mremap with modern Linux kernel
danielmicay at gmail.com
Fri Apr 25 17:15:53 PDT 2014
On 25/04/14 06:21 PM, Jason Evans wrote:
> On Apr 25, 2014, at 2:55 AM, Daniel Micay <danielmicay at gmail.com> wrote:
>> This option was originally disabled by default due to fragmentation
>> issues. It provides a significant performance win for Rust's vectors at
>> very large sizes, so I'm curious about the severity of this issue and
>> whether it is still around in the latest Linux kernel releases.
> As far as I know, this problem still exists in Linux. The problem is that Linux doesn't have a reliable way to find the first fit for an mmap() request other than linear scan, so it uses heuristics to decide where to start the scan. It's quite easy to trigger pathological behavior where a chunk of memory is unmapped, but the kernel doesn't revise its scan start point, and the VM map hole remains indefinitely. The more holes there are, the more mapped regions there are to linearly scan. I don't remember what the common triggers of linear scans are, but they definitely happen enough to cause a performance issue, at least for some of the heavily loaded network server applications Facebook runs.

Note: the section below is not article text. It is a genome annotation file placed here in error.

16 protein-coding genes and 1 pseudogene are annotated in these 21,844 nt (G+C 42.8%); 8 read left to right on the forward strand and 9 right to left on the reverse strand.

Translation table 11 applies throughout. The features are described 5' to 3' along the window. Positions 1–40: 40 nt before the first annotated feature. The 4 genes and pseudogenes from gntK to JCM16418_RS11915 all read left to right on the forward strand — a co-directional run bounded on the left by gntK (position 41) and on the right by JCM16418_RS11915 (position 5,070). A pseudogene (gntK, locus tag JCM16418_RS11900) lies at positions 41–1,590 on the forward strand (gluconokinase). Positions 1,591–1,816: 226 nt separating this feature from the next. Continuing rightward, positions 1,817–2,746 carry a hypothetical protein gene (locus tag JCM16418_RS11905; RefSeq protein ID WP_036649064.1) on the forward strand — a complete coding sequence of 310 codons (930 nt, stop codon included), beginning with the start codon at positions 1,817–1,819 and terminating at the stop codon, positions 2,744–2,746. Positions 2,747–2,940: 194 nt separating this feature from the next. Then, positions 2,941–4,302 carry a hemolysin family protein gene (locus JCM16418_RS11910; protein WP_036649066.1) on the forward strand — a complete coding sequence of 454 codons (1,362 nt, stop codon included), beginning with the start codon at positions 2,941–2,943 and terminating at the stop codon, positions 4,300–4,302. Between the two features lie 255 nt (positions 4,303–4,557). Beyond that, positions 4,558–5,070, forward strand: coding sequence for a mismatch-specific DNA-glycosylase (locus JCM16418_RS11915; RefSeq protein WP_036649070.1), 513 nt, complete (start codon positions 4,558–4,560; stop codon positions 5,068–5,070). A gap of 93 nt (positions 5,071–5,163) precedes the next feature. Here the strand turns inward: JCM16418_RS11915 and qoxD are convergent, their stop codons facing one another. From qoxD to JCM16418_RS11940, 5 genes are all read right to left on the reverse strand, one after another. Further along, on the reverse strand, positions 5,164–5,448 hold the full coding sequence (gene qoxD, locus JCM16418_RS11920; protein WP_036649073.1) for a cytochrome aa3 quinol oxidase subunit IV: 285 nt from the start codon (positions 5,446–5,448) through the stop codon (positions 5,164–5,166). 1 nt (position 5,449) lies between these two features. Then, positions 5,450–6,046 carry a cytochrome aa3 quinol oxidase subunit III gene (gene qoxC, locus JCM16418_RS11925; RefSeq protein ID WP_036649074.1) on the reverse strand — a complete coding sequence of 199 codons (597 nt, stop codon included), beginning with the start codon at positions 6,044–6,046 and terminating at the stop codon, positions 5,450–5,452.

> One way to reduce the impact of huge reallocs would be to use exponential size class increases, rather than linear increases. jemalloc will always round up to the nearest multiple of the chunk size, but it it were to instead use e.g. [4, 8, 16, 32, 64, ...] MiB as size classes, the realloc overhead would amortize away. I've been thinking about exploring this strategy for large size classes, [4 KiB .. 4 MiB), and I just wrote up a tracking issue that also keeps your use case in mind:
Luckily this isn't a huge issue since the allocation costs are already
amortized out by the container types. I'll have a closer look at the
folly vector type, since it's integrated well with jemalloc.
If I'm understanding correctly the issue is caused by unmapping, so
perhaps jemalloc could still use MREMAP_FIXED and then fall back to
copying. I don't know if it would succeed often enough to be worth it
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